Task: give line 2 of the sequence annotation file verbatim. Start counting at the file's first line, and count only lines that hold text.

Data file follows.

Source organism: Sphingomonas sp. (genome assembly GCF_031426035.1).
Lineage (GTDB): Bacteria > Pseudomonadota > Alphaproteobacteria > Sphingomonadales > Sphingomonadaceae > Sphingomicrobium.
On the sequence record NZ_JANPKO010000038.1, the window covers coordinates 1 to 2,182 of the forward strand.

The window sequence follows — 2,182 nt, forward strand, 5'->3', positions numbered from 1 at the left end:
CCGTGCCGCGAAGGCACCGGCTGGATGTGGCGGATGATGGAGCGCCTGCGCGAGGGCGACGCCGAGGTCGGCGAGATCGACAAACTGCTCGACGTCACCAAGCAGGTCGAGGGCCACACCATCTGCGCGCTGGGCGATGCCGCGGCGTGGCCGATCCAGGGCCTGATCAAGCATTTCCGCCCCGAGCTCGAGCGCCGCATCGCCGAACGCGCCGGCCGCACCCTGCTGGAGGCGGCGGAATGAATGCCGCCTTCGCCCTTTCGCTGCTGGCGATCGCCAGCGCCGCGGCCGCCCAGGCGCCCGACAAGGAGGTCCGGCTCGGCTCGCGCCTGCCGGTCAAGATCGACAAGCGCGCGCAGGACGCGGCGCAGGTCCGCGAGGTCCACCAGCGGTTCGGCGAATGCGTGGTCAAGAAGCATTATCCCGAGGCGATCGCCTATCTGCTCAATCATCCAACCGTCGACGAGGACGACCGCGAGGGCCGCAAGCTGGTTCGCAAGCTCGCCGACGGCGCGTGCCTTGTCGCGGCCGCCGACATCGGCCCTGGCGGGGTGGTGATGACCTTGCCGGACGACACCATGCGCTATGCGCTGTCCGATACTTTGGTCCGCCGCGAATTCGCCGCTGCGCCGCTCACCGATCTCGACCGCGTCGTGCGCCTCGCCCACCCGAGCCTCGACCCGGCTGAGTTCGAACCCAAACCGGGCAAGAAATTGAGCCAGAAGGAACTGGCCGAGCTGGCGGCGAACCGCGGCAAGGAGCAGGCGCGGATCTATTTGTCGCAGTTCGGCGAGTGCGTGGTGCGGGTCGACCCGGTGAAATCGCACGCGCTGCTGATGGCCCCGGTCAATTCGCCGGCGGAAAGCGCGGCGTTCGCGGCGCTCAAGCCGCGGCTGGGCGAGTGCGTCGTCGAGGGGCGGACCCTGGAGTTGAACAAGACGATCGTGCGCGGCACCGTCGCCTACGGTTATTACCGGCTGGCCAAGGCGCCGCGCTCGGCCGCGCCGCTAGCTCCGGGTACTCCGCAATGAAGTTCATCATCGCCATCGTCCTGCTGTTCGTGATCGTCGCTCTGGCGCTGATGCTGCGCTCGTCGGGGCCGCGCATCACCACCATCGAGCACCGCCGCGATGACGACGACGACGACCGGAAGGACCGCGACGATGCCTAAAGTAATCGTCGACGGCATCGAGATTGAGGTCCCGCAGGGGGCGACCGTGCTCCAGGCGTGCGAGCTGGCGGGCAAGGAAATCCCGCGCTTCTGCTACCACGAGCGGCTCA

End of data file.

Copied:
Lineage (GTDB): Bacteria > Pseudomonadota > Alphaproteobacteria > Sphingomonadales > Sphingomonadaceae > Sphingomicrobium.